Sunday, May 15, 2016

Where There's a Will...August F. Buschick Set His Hand 14 Dec 1883

I was excited when I found my great grandfather's will and two other documents pertaining to his death on Yet, when I started reading, the hope of getting a lot of information from the will didn't come. Usually there are names and relationships, but August Ferdinand Buschick didn't mention siblings or children except for his daughter from his first marriage, Catherine W. Norris. She was the only one left of three children born to August and Catherine his first wife. He mentioned his current wife, (my great grandmother) Susan A., but didn't mention any one I didn't know about. Bummer...

August F. Buschick
I August F. Buschick of the City of Chicago, in the County of Cook and State of Illinois, aged fifty eight years and being of sound mind and memory do hereby make, publish and declare this to be my last Will and Testament hereby revoking any and all wills by me heretofore made.~
First: It is my wish that my Executrix hereinafter named shall pay my debts and funeral expenses as soon after my decease as conveniently maybe. 
Second: After the payment of said debts and funeral expenses I give, devise and bequeath to my daughter Catherine W. Norris the sum of four thousand dollars in cash to be paid out of my estate by my executrix as soon after my decease as conveniently can be.~ 
Third: Subject to the fore going provisions I hereby give, devise and bequeath to my wife Susan A. Buschick all my property real personal and mixed of whatever name and nature and wheresoever situate including all partnership interests, her heirs, executors, administrators and assigns Forever.~ 
Fourth: I hereby nominate and appoint my wife Susan A. Buschick Sole Executrix of this my last Will and Testament and it is my wish and I hereby direct that she be allowed to administer my estate without giving Bond or Surety of any kind. 
In testimony where of I have herewith set my hand and seal this fourteenth day of December A.D. 1883August F. Buschick {seal}
August signed his will on the 14th of December and died on the 15th of Pleuro-Pneumonia. By the 21st, the Letters of Testamentary were filled out and signed. This is a document granted by the court which simply states Susan as the legal executor/executrix and she has the ability and responsibility to act as such.

On the same day two more documents were filled out and signed: The Executor's Oath which makes sure Susan will carry out the provisions of the will as specified.

The other is Executor's Bond which is a specific type of probate/fiduciary bond that ensures estates are handled appropriately after individuals pass away. In the "fourth" point of the will, August specifically requests that his wife "be allowed to administer my estate without giving Bond or Surety of any kind." But here is one. Could that just be a formality? I have no idea. On this bond, there is a "penal sum" of $16,000 which is the maximum amount the surety will be require to pay in the event of any default by Susan. At first I thought it was the amount of money left to Susan, but I had to look it up to find out what it really meant.

It is interesting on this Bond, Susan's residence is shown: 394 Orchard Street which today would be 2217 N. Orchard St. which is on the first block north of Oz Park. There is a three-story apartment building numbered 2215 where I think the house should have been. Since there is no number 2217 there must have been some more changes made since 1909 when the city's house numbers were renumbered. This residence isn't too far from an earlier residence of 1870 when they lived near Hurlbut (now Cleveland Ave.) and Lincoln Ave. located east of Oz Park. Funny thing...a few years ago, I was on a bus touring the highlights of the Chicago Fire of 1871, and towards the end of the tour our bus went through this neighborhood where both residences were but I didn't know my Buschicks lived in the area until recently when I started my research on them.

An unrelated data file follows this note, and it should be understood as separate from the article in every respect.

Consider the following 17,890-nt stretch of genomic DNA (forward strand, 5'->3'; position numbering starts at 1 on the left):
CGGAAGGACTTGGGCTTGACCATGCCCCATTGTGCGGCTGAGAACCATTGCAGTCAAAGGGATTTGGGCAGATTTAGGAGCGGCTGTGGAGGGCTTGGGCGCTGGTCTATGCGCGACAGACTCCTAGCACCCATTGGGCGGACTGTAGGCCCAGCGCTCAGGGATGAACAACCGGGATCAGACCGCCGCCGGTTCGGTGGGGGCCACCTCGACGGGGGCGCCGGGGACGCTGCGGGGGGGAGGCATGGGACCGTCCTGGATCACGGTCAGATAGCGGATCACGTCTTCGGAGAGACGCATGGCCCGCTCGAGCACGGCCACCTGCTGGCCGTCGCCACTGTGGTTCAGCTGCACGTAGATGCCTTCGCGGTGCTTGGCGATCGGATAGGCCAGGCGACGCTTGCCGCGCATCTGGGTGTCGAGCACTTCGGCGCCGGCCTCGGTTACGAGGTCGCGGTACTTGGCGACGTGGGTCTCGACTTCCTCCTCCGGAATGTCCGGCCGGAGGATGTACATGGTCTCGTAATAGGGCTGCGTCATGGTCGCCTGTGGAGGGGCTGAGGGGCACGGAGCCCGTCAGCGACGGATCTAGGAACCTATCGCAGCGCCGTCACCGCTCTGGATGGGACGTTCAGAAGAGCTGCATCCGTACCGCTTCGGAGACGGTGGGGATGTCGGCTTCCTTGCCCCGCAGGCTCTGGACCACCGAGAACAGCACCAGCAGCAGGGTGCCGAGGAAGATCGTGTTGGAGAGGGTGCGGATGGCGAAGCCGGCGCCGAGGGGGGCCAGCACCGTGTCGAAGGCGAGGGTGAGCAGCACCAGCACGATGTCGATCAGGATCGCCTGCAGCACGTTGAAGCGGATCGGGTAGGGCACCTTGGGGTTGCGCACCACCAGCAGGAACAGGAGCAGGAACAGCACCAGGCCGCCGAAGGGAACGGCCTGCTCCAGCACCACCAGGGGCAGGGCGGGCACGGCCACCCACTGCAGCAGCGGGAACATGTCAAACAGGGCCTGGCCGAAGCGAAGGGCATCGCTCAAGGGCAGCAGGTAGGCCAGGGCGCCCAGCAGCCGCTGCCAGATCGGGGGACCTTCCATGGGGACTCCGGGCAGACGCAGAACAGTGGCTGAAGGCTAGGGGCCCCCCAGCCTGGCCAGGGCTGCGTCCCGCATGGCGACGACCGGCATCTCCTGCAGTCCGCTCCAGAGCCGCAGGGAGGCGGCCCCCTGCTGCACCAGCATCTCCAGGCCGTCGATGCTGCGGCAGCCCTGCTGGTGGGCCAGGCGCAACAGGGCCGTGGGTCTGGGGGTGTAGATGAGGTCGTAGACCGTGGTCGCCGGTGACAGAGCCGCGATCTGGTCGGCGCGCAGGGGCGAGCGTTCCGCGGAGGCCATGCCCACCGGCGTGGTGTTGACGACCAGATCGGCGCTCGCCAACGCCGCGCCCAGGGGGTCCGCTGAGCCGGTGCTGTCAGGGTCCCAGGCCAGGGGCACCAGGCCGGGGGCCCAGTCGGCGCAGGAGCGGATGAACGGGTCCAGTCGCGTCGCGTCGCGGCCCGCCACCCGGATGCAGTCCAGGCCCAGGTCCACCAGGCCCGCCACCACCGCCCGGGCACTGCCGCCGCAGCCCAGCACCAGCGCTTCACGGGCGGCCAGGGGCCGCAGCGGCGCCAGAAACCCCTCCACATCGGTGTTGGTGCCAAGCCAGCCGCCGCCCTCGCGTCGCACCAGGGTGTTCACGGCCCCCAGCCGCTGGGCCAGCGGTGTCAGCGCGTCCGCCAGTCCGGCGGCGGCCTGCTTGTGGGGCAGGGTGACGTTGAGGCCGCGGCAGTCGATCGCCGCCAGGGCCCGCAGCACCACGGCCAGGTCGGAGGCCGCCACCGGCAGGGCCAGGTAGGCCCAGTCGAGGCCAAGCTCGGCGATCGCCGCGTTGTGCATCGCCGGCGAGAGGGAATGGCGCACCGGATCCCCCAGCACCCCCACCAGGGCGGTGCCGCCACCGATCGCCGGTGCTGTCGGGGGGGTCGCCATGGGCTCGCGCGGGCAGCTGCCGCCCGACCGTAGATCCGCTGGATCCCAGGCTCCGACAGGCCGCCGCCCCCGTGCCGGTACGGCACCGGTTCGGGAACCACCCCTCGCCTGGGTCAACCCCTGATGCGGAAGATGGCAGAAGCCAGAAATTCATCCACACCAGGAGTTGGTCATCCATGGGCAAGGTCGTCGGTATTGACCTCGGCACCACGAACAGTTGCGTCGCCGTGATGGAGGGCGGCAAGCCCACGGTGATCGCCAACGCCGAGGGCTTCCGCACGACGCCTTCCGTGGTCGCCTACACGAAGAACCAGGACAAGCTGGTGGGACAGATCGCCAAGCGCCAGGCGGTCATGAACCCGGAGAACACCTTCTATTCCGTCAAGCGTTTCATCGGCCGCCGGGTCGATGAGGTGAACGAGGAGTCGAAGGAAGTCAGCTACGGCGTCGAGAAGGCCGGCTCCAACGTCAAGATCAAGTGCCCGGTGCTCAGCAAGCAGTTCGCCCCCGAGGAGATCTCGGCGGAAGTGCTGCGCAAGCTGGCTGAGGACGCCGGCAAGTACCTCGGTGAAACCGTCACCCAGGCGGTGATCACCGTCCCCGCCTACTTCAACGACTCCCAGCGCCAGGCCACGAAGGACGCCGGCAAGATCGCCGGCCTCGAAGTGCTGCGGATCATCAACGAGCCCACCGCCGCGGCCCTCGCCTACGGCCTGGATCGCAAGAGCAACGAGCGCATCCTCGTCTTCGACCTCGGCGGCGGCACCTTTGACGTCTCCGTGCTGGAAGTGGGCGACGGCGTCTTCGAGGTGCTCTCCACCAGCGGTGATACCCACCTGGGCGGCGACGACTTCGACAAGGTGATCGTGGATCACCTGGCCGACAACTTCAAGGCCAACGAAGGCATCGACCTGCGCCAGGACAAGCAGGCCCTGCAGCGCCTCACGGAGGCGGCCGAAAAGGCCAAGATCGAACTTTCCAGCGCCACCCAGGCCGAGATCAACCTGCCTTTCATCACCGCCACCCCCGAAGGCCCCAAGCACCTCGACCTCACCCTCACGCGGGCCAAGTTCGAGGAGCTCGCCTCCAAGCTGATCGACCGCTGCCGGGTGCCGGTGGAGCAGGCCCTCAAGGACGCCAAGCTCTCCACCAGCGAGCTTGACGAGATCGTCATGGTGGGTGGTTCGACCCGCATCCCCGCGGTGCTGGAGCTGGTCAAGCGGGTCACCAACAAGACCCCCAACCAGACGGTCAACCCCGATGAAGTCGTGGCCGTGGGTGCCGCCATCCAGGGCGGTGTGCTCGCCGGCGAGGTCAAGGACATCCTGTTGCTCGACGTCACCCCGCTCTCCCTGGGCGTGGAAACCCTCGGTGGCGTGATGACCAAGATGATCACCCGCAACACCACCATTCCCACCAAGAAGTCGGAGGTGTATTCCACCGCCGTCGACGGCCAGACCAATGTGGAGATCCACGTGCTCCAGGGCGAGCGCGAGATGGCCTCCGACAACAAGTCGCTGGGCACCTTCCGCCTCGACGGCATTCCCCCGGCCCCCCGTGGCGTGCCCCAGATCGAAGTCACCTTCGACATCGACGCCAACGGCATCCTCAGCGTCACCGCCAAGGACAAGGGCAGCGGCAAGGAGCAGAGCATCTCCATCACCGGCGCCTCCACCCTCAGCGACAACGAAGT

[Google maps image]

There may be other papers/documents, but I haven't found any so far. If I do, that will be on another post.

August and Susan had eight children between 1864 (when they got married) and 1883 when August died. Of those eight, at the time of his death, my grandfather, Edwin Luther, (age 18) and his sister Jennie Maude (age 12) were left, so why didn't he mention them?  

I was hoping great grandfather would have named his siblings possibly just as token receivers in his will, but to my dismay he did not. One sibling I know of is Gustavus Emil who was his partner in the steam boiler business. Gustav lived until 1902. There is a possibility of at least three more, but only two I'm aware of were also alive at the time of August's death, but none were mentioned in his will. That makes it hard to be sure they are part of the family.

Maybe the other two siblings had enough money they didn't need to be named. Maybe there wasn't really that much money left since August had gone through bankruptcy in 1875 and he was still recovering. Who knows.

At this time, I'm in the process of researching this Buschick family and have some clues, but the trail is starting to go cool. I won't name any names because I don't want anyone to put them on their family tree as if they were proved. All I can say is one of them seems to be on the same immigration index card. Curious? Me, too. I'll save it all for another blog post when I am more sure of my puzzle pieces.

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